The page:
Is Social Security our debt to previous generations?

What a pleasure to read Jonathan Rowe's insightful piece ("The 'we' in Social Security," March 9) endorsing Social Security as a transgenerational show of appreciation for what he calls the "previous generation."

The time has come for those who aspire to dismantle the key ingredient of Social Security, namely "security," to come clean with their real agenda: the replacement of a successful, benevolent social program with one subject to the vagaries of the market. As Mr. Rowe says, current law provides for market-based investments in individual retirement accounts while maintaining an effective safety net for those whose life savings were insufficient to support them in their mature years.

The New Deal created Social Security for one specific purpose - to ensure that older Americans would no longer be relegated to reliance on the generosity of their families or charity. For seven decades that system has proved effective. Let's hope generational and personal self-interest never supersede the magnanimity of gratitude.
Dave McFarland
Godfrey, Ill.

Mr. Rowe does a valiant job of rationalizing a Social Security system that supposedly transfers money from one generation to another. As originally established, Social Security was not to be a New Deal scheme for transferring money from one group to another; it was not to be a savings plan; Social Security was designed to be a giant insurance program, pure and simple.

Like any commercial insurance, premiums (payroll taxes) were collected and placed into a trust fund to be used later to pay the promised premiums, and to provide for survivors and the disabled. If premiums turn out to be insufficient, the company (the US Treasury) must make up the difference from other resources (general revenue).

Many years ago, Congress made Social Security a part of the budget, thus using Social Security surpluses to make deficits look a lot smaller. Having taken over the income, they acknowledged the responsibility of paying the benefits.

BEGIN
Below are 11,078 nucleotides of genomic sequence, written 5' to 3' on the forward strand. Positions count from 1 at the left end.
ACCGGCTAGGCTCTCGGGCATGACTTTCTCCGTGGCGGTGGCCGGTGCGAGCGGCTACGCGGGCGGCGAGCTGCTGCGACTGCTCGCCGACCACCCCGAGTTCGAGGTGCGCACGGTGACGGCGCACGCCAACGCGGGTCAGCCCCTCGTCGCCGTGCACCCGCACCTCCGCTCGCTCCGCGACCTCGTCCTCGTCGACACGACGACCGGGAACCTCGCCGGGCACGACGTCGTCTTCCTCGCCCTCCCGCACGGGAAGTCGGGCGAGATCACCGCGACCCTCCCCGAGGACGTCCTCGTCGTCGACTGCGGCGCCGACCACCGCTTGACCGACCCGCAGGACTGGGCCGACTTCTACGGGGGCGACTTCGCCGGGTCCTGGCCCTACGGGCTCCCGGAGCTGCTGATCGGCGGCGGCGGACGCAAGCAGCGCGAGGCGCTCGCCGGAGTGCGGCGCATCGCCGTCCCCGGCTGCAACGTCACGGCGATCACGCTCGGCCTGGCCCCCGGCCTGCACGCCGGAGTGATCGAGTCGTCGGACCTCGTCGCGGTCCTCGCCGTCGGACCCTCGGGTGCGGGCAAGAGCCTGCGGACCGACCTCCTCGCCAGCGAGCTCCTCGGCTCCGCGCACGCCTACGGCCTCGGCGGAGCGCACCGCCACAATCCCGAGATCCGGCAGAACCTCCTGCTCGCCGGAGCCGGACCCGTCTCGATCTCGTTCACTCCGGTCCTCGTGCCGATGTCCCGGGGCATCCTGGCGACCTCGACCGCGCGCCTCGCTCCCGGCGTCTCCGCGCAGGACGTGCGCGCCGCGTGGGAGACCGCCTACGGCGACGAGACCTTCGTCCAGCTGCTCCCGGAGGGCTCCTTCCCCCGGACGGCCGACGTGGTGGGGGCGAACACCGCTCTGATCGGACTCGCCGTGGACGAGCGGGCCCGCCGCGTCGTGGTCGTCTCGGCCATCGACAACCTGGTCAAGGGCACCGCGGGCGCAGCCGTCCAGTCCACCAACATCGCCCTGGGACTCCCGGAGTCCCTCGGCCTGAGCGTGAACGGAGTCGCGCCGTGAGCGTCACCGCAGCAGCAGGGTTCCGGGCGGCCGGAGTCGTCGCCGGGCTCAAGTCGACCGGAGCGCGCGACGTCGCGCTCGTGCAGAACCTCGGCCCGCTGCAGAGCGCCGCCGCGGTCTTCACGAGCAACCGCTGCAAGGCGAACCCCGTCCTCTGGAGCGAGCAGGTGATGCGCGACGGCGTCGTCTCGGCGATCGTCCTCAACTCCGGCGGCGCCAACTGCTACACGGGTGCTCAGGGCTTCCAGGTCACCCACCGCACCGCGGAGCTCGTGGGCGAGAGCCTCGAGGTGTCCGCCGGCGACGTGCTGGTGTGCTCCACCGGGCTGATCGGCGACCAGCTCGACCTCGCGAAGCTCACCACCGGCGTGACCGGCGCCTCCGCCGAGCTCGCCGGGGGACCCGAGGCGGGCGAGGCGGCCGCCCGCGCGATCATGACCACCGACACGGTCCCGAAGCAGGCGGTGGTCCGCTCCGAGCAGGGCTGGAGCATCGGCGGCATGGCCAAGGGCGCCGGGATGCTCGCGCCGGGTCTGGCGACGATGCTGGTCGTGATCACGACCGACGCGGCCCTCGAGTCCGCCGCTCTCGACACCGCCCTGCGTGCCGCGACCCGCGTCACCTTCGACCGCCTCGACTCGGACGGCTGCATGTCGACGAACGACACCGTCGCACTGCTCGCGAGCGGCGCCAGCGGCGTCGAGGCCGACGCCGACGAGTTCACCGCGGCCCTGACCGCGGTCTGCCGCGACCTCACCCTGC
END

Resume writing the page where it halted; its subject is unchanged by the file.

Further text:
There should be no thought of Congress failing to pay what has been promised. Nor should there be any suggestion that younger workers should pay for anything but their own generation's retirement.
John W. Droege
Brownstown, Ind.

Thank you for Jonathan Rowe's comments on the Social Security debate. Not enough is said about the values side of this issue. I would argue that actually there is indeed a fiscal obligation along with a moral obligation between the generations. My predecessors' taxes helped put me through grammar school, high school, and via grants, even college. They continue to help finance my kids' educations. The Social Security taxes I pay are but token efforts to repay their generosity. Many conservatives wish to smash this generational trust to bits, but more good than bad comes of it. It's worth keeping.
Jim McNelis
Skokie, Ill.

Social Security is an unconstitutional activity of the federal government. Review Article One and the Ninth and 10th Amendments, and you will see that the US government is not empowered to be a bank, investment company, trust fund, or insurance firm.

Social Security at its core is not gratitude. It is not some idyllic, bygone era of small town goodness and generational "thanks." Social Security is the enslavement of a people to a federal entitlement.

Every day I try to pay back my own personal thanks. I attempt to live the Golden Rule. Mr. Rowe wants to coerce a nation to pay for his gratitude, while I and others want to be free to care for ourselves, family, and neighbors as we see fit.
Edward H. Tonkin
Erie, Pa.

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